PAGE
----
The Cincinnati Bengals are currently enjoying a period of success that hasn't happened in their entire franchise history, but are they taking advantage of their fans?
The Bengals finished the 2013 NFL season with a winning record for the third consecutive time, the first time it has happened since the teams inception.
They made the post-season but once again failed at the first hurdle as they crashed to defeat in the wild card round.
Now, secondary ticket market data has shown a very rapid increase in Bengals ticket prices for their upcoming eight games next season.
TiqIQ have reported that the average price of a Bengals ticket at the Paul Brown Stadium in 2014 is $166.02.
It remains one of the lowest home averages in the NFL and is a far cry from the highest average which this year belongs to the Seattle Seahawks with a staggering $444.
However, the Bengals average has leaped up by over $45 and is in fact higher than the price of a single home ticket for Cincinnati last season - their week 11 encounter against the Cleveland Browns which cost $159.07.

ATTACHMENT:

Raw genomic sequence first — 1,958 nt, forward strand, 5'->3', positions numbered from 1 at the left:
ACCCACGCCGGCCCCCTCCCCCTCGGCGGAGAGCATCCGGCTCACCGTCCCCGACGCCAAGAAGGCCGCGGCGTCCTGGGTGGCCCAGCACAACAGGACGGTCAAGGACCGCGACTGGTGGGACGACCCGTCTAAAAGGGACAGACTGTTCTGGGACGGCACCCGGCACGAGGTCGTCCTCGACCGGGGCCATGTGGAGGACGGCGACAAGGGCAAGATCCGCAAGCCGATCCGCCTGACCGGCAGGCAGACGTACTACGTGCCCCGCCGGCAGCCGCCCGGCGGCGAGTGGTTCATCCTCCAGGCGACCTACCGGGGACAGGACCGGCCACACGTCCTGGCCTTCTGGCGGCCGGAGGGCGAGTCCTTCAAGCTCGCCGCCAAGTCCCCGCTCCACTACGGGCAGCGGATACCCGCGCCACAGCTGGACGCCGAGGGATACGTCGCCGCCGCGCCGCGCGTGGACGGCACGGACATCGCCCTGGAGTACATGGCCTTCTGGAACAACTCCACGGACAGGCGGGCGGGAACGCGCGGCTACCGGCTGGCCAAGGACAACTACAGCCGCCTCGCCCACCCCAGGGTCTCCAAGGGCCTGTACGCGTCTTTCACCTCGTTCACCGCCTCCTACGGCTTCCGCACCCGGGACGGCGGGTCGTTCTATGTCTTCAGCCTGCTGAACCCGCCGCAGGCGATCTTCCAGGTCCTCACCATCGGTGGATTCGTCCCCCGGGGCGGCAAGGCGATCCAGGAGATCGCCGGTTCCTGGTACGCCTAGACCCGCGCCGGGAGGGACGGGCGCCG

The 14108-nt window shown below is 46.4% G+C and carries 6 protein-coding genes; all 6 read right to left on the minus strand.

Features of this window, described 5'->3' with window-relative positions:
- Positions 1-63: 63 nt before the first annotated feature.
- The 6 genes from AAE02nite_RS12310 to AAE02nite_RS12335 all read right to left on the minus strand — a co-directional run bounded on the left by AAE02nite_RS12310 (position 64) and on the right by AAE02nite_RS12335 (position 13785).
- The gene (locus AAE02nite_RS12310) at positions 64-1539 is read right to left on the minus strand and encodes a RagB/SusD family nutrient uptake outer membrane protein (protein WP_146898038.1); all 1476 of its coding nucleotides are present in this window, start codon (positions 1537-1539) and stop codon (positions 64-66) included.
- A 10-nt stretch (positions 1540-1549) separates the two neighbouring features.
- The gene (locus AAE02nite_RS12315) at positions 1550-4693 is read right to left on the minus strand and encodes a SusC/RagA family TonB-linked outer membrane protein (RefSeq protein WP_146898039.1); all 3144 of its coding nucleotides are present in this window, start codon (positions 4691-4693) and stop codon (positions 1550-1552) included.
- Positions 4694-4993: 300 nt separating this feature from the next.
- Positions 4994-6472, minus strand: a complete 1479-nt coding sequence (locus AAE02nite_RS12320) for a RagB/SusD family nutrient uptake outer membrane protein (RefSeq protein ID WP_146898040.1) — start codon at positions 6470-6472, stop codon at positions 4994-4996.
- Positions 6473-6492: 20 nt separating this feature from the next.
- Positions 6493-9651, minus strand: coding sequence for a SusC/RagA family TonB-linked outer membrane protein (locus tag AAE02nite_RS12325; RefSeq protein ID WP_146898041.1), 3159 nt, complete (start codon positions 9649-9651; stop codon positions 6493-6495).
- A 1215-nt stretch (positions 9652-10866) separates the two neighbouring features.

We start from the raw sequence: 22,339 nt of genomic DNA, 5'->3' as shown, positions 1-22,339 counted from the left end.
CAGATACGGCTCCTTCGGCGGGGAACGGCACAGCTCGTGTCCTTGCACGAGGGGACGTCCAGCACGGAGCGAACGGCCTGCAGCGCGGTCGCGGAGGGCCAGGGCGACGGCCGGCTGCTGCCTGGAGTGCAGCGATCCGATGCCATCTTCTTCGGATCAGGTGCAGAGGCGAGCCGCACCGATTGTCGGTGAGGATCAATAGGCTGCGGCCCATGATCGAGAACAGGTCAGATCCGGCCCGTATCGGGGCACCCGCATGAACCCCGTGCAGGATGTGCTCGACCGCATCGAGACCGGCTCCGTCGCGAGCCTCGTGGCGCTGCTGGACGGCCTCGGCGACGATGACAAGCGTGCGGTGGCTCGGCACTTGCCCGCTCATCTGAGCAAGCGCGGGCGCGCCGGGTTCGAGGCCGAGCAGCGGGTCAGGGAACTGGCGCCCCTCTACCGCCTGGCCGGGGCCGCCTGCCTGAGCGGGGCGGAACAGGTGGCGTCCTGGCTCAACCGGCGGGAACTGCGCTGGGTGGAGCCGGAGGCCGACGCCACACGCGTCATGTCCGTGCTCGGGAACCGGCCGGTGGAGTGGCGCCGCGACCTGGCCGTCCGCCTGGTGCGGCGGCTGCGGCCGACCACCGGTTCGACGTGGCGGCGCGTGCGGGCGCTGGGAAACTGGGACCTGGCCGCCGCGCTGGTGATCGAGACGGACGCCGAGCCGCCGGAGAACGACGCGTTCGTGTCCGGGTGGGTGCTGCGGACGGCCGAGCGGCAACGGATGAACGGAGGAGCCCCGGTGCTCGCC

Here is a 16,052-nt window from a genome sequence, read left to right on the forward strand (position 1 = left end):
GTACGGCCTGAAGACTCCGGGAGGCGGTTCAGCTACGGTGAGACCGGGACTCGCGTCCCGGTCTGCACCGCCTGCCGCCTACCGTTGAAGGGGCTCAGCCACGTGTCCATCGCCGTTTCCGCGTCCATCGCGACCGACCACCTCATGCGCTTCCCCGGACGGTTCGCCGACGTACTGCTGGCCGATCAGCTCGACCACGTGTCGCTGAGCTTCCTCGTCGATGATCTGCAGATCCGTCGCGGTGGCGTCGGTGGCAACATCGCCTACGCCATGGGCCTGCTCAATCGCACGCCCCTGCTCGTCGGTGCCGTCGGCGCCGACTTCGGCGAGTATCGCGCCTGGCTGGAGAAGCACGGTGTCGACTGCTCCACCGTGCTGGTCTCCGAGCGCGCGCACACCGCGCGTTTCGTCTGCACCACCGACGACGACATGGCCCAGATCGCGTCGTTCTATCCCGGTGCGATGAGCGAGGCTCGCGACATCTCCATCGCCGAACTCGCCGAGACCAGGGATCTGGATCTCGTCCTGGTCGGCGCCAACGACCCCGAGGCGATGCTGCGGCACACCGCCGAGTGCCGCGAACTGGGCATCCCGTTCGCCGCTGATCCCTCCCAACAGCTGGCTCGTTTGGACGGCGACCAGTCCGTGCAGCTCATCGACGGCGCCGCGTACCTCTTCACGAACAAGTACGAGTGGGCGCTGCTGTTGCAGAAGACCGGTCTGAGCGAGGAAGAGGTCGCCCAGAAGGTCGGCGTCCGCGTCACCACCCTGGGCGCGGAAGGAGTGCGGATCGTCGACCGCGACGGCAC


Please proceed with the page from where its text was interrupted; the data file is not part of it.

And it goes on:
Even the Bengals home play-off defeat to the San Diego Chargers had a lower average price of $134.31.
It is the first time in the last three years that the Bengals ticket average has moved by more than 1% after seeing it rise by 40%.
Cincinnati fans should look at it in a positive light though, as they start the season in Baltimore against the Ravens, where the ticket price for that game is $373.60.
Thats the Ravens highest ticket price all season and is still 73.6% higher than the Bengals highest ticket price all season.
Is it enough?
The Bengals have had three winning records in a row whith each one getting better by exactly one (9-7 2011, 10-6 2012 and 11-5 2013).
The Bengals have also failed to get past the wild card weekend three times in a row, losing to the Houston Texans twice and the Chargers in 2013.
Is three play-off games in three years enough to warrant a 40% average ticket increase?